The End of Zoos as We Knew (and Loved) Them
This is a longer version of a piece I posted on Dot Earth exploring questions about the utility and ethics of zoos raised by the tragic encounter between an adventurous boy and a captive gorilla at the Cincinnati Zoo. I thought it worth publishing after seeing a powerful new contribution to the discussion from Peter Singer and Karen Dawn, animal advocates, in the Los Angeles Times.
On May 9, 2004, when he was six, my younger son took his first photographs. I know the date because digital photography is relentlessly precise. We were at the Bronx Zoo. While wandering the glass-lined corridors in the extraordinary Congo Gorilla Forest exhibition, Jack snapped this portrait of one of the western lowland gorillas.
The exhibit was powerful and memorable, with my wife and I still haunted by close eye contact with such a close hominid relation.
That exhibit, like many others — at zoos from Nagoya, Japan, to Calgary, Canada, to the now-infamous one in Cincinnati — provides a mix of education, entertainment, scientific information and conservation insurance, in essence, sustaining a pool of genetic diversity for this species, which is under increasing threats from deforestation, disease and poaching in its wild domain.
I’ve been thinking back to that visit a lot over the last few days. It has been hard not to, given the potency of what transpired at the Cincinnati Zoo. The wayward boy staring up in shock at Harambe, the mountainous silverback who gently held the boy’s hand, but also suddenly dragged him through a moat as surrounding activity intensified.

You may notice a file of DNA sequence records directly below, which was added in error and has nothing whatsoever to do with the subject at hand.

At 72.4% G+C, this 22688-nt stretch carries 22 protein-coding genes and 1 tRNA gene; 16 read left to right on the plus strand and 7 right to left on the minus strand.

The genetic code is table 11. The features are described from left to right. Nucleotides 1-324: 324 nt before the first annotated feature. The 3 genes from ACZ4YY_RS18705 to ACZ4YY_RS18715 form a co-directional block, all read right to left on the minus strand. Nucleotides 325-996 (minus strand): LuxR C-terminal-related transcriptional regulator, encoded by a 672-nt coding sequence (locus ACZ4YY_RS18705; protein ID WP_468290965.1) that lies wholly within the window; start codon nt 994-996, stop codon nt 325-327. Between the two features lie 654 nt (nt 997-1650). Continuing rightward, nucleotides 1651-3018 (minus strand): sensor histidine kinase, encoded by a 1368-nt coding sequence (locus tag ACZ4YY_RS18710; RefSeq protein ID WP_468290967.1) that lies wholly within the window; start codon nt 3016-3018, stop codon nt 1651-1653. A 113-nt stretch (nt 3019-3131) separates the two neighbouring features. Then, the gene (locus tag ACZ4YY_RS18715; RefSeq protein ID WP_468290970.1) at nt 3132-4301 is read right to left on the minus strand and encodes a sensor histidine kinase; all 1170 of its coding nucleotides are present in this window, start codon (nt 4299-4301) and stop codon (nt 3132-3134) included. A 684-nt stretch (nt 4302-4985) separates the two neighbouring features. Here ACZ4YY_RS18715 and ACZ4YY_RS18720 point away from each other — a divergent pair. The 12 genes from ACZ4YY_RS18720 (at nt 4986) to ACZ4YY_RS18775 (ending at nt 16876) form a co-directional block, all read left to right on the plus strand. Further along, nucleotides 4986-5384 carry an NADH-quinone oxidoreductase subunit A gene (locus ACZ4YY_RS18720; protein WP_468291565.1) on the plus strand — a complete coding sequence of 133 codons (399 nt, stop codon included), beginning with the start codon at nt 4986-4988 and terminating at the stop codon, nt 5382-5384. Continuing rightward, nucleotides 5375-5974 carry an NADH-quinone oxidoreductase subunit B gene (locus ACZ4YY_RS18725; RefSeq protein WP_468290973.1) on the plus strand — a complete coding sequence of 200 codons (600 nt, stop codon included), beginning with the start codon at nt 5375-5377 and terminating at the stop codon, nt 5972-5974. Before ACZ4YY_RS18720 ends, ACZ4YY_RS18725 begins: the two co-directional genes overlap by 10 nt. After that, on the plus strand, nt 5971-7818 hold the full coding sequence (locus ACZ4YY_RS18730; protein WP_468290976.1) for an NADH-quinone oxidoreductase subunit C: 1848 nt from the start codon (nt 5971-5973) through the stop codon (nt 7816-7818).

The screams and yells.
On Facebook and Twitter, I tracked the outbursts of mostly overwrought and under-informed flame throwing.
My instinctive reaction, knowing how deeply the zoo employees I’ve known care for animals, was one of sympathy for those who had to make the awful, and inevitable, decision to shoot. And I had some sympathy for the boy’s mother, having raised two young men who were once clever, curious boys and — long ago — having been such a boy myself. [Happily, she wasn’t charged.]
I never squirmed my way into a carefully secured gorilla enclosure. But I did get in big trouble in public places more than once — as when the gauntlet I tugged on a suit of armor in a museum in Canada crashed to the stone floor.
On Facebook, I enthusiastically reposted a link to a Vox article on “internet mob justice” that had been shared by M. Sanjayan, the chief scientist at Conservation International, along with his comment:
“It’s amazing how many people get involved in second guessing. Second guessing the mother, the zoo, the gorilla, and even the four-year-old kid.
“People, this was tragedy. Two big questions — how do zoos keep visitors truly safe and did a protocol exist for such eventualities and was it followed.
“Everything else is moot. If you want something to freak out about, please freak out about the rapid decline of Great Ape populations the world over. Do something about it. It is highly unlikely this will happen again, certainly not at the Cincinnati Zoo, but every single day Great Apes are killed needlessly and senselessly. That is where the anger, angst, should be placed. Where it actually matters to the future and not to the past.”
Having written about the many threats to gorillas and the other apes, I heartily endorse Sanjayan’s point.